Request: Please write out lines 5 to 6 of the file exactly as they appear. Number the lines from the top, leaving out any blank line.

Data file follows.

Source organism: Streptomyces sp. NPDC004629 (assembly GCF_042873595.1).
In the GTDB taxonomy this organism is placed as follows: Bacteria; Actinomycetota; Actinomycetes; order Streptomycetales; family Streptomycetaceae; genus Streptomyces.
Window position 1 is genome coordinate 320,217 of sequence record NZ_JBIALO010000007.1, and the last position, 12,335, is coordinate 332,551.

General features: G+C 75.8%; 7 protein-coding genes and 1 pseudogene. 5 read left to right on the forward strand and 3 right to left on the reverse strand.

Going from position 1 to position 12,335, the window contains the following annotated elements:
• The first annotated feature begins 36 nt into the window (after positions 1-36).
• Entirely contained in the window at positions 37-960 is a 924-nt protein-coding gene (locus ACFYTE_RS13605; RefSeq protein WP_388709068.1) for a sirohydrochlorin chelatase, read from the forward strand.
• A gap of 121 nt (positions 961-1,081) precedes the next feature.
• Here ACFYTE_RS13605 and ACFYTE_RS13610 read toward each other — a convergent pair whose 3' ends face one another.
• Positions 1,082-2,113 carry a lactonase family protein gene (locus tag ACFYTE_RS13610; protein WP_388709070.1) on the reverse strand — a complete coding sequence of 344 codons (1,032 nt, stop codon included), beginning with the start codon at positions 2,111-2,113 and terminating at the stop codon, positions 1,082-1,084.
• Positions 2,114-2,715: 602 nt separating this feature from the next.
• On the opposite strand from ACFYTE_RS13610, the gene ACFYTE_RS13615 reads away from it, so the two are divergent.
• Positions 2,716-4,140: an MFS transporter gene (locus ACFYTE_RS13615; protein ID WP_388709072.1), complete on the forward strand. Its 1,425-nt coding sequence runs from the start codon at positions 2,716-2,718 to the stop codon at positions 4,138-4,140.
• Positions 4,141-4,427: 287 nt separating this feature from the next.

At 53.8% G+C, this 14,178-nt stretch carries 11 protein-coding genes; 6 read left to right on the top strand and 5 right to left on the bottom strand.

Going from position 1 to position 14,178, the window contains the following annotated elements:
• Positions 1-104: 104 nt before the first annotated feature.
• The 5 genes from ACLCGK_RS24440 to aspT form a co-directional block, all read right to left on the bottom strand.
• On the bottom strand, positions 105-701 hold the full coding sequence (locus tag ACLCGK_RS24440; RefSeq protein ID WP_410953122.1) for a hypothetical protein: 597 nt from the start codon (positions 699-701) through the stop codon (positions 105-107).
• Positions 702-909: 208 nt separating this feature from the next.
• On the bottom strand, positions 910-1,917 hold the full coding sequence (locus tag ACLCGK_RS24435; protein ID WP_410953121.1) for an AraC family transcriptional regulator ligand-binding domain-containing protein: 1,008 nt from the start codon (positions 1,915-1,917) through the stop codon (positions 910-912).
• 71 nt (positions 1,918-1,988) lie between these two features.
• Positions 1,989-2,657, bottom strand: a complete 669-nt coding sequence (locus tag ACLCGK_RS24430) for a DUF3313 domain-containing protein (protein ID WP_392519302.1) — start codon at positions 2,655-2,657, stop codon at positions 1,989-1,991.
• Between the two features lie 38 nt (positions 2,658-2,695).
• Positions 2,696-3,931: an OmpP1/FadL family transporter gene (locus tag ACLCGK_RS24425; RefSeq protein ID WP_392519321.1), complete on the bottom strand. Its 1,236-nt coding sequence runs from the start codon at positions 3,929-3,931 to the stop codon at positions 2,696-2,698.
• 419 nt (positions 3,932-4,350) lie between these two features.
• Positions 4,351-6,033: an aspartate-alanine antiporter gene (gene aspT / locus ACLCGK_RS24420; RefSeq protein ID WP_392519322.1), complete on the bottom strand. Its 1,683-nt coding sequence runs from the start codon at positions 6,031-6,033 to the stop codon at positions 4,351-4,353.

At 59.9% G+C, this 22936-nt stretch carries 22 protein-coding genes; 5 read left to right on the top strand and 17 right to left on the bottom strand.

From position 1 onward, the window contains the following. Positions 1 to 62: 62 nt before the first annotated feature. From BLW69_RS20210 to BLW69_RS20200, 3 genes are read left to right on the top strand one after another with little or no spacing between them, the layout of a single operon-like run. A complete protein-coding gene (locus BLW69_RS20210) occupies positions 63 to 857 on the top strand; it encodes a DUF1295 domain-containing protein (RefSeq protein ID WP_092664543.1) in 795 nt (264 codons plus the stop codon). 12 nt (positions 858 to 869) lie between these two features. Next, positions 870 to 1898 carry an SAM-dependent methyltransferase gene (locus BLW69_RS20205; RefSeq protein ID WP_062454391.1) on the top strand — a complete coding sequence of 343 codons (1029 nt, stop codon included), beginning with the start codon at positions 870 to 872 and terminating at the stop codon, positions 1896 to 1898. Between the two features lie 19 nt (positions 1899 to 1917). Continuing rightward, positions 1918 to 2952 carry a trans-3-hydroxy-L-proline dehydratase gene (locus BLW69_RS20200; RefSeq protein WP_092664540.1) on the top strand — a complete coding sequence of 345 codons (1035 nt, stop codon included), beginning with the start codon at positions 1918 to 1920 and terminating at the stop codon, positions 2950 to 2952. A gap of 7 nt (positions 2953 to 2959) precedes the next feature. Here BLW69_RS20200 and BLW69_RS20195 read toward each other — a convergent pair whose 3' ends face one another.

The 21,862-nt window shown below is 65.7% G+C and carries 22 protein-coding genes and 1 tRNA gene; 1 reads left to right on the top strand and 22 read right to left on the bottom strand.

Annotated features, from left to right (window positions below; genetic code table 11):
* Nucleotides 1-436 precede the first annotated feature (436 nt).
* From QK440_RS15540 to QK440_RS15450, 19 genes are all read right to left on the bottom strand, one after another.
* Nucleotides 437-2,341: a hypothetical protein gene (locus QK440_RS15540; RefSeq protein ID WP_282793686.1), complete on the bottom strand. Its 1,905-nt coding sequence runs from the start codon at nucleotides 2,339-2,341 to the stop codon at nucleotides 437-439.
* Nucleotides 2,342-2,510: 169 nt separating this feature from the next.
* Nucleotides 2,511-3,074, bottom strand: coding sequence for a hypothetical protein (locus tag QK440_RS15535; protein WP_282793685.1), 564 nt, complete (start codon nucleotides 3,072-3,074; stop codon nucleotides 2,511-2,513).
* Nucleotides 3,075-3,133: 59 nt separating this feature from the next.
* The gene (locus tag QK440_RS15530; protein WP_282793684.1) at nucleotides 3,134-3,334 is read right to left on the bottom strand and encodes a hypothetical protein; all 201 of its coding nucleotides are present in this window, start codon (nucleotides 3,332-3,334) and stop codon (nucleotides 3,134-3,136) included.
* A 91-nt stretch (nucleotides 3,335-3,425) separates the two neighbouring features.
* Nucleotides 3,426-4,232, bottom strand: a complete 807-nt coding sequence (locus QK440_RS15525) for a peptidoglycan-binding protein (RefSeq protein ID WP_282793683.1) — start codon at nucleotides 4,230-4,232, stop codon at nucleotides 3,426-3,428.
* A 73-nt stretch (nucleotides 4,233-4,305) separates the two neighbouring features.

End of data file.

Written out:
Going from position 1 to position 12,335, the window contains the following annotated elements:
• The first annotated feature begins 36 nt into the window (after positions 1-36).